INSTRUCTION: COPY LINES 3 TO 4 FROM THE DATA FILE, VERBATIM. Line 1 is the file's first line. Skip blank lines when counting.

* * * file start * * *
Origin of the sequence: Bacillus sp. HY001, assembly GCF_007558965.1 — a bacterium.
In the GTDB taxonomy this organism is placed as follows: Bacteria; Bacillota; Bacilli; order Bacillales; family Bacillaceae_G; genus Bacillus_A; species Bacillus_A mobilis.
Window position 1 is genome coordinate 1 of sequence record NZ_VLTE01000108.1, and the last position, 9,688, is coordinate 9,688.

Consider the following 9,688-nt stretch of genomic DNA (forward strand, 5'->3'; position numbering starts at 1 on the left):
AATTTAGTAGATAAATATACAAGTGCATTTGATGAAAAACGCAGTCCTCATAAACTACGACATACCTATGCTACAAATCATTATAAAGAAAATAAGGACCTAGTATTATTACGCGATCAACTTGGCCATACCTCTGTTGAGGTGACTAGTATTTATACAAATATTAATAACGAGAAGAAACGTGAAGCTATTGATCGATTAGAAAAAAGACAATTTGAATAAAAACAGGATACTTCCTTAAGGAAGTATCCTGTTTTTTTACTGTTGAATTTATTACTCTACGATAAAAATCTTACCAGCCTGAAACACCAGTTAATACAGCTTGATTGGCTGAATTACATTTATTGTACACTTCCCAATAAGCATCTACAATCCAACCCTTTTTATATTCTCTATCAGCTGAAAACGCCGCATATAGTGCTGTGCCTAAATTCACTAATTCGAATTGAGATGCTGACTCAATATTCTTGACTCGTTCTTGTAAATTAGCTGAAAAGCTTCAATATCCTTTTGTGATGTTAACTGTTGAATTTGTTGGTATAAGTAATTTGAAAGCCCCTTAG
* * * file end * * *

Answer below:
Window position 1 is genome coordinate 1 of sequence record NZ_VLTE01000108.1, and the last position, 9,688, is coordinate 9,688.

Consider the following 9,688-nt stretch of genomic DNA (forward strand, 5'->3'; position numbering starts at 1 on the left):